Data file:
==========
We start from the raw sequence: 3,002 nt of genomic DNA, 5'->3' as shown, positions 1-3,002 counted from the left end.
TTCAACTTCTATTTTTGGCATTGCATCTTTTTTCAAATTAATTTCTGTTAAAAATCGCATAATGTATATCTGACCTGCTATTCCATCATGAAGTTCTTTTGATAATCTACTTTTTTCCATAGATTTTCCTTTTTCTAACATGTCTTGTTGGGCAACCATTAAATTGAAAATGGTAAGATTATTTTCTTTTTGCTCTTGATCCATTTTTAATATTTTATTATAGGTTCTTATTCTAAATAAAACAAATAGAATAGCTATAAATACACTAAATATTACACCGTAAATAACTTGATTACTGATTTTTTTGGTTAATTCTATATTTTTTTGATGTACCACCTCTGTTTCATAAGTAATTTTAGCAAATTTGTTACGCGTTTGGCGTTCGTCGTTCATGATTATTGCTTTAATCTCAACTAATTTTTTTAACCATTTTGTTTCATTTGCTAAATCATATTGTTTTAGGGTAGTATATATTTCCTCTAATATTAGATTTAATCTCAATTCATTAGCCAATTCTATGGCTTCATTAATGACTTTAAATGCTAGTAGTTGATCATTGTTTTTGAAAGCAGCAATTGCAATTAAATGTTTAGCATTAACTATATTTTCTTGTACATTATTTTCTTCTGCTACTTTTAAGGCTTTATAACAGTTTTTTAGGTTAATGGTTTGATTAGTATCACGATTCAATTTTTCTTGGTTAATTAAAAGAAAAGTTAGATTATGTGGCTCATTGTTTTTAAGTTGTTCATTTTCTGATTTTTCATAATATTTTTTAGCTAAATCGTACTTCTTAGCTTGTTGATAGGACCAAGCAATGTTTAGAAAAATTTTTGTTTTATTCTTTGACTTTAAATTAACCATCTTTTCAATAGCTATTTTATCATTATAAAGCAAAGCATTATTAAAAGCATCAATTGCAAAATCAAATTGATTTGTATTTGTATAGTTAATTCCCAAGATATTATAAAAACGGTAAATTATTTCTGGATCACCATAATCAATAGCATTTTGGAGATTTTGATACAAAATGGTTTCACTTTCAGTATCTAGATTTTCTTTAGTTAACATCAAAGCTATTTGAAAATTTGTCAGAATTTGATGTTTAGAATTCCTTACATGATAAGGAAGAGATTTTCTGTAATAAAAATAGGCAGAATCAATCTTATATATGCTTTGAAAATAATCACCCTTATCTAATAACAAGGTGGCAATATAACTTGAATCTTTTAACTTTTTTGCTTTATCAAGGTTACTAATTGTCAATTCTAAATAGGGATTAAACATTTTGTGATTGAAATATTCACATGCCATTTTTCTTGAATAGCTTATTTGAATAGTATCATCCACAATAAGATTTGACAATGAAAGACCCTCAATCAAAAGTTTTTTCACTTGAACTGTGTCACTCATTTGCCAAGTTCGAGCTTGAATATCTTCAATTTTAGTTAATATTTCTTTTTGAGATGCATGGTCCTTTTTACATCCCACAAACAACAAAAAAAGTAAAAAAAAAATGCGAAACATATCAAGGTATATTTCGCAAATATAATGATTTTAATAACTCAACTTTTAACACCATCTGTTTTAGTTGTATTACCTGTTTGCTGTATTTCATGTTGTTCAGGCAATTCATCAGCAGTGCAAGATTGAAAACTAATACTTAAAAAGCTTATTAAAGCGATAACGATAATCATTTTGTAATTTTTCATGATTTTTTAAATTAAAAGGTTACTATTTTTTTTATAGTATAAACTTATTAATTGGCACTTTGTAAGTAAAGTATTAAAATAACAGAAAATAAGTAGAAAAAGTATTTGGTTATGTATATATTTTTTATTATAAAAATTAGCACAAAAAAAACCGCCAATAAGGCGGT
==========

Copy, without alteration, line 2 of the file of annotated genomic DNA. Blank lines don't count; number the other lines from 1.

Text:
TTCAACTTCTATTTTTGGCATTGCATCTTTTTTCAAATTAATTTCTGTTAAAAATCGCATAATGTATATCTGACCTGCTATTCCATCATGAAGTTCTTTTGATAATCTACTTTTTTCCATAGATTTTCCTTTTTCTAACATGTCTTGTTGGGCAACCATTAAATTGAAAATGGTAAGATTATTTTCTTTTTGCTCTTGATCCATTTTTAATATTTTATTATAGGTTCTTATTCTAAATAAAACAAATAGAATAGCTATAAATACACTAAATATTACACCGTAAATAACTTGATTACTGATTTTTTTGGTTAATTCTATATTTTTTTGATGTACCACCTCTGTTTCATAAGTAATTTTAGCAAATTTGTTACGCGTTTGGCGTTCGTCGTTCATGATTATTGCTTTAATCTCAACTAATTTTTTTAACCATTTTGTTTCATTTGCTAAATCATATTGTTTTAGGGTAGTATATATTTCCTCTAATATTAGATTTAATCTCAATTCATTAGCCAATTCTATGGCTTCATTAATGACTTTAAATGCTAGTAGTTGATCATTGTTTTTGAAAGCAGCAATTGCAATTAAATGTTTAGCATTAACTATATTTTCTTGTACATTATTTTCTTCTGCTACTTTTAAGGCTTTATAACAGTTTTTTAGGTTAATGGTTTGATTAGTATCACGATTCAATTTTTCTTGGTTAATTAAAAGAAAAGTTAGATTATGTGGCTCATTGTTTTTAAGTTGTTCATTTTCTGATTTTTCATAATATTTTTTAGCTAAATCGTACTTCTTAGCTTGTTGATAGGACCAAGCAATGTTTAGAAAAATTTTTGTTTTATTCTTTGACTTTAAATTAACCATCTTTTCAATAGCTATTTTATCATTATAAAGCAAAGCATTATTAAAAGCATCAATTGCAAAATCAAATTGATTTGTATTTGTATAGTTAATTCCCAAGATATTATAAAAACGGTAAATTATTTCTGGATCACCATAATCAATAGCATTTTGGAGATTTTGATACAAAATGGTTTCACTTTCAGTATCTAGATTTTCTTTAGTTAACATCAAAGCTATTTGAAAATTTGTCAGAATTTGATGTTTAGAATTCCTTACATGATAAGGAAGAGATTTTCTGTAATAAAAATAGGCAGAATCAATCTTATATATGCTTTGAAAATAATCACCCTTATCTAATAACAAGGTGGCAATATAACTTGAATCTTTTAACTTTTTTGCTTTATCAAGGTTACTAATTGTCAATTCTAAATAGGGATTAAACATTTTGTGATTGAAATATTCACATGCCATTTTTCTTGAATAGCTTATTTGAATAGTATCATCCACAATAAGATTTGACAATGAAAGACCCTCAATCAAAAGTTTTTTCACTTGAACTGTGTCACTCATTTGCCAAGTTCGAGCTTGAATATCTTCAATTTTAGTTAATATTTCTTTTTGAGATGCATGGTCCTTTTTACATCCCACAAACAACAAAAAAAGTAAAAAAAAAATGCGAAACATATCAAGGTATATTTCGCAAATATAATGATTTTAATAACTCAACTTTTAACACCATCTGTTTTAGTTGTATTACCTGTTTGCTGTATTTCATGTTGTTCAGGCAATTCATCAGCAGTGCAAGATTGAAAACTAATACTTAAAAAGCTTATTAAAGCGATAACGATAATCATTTTGTAATTTTTCATGATTTTTTAAATTAAAAGGTTACTATTTTTTTTATAGTATAAACTTATTAATTGGCACTTTGTAAGTAAAGTATTAAAATAACAGAAAATAAGTAGAAAAAGTATTTGGTTATGTATATATTTTTTATTATAAAAATTAGCACAAAAAAAACCGCCAATAAGGCGGT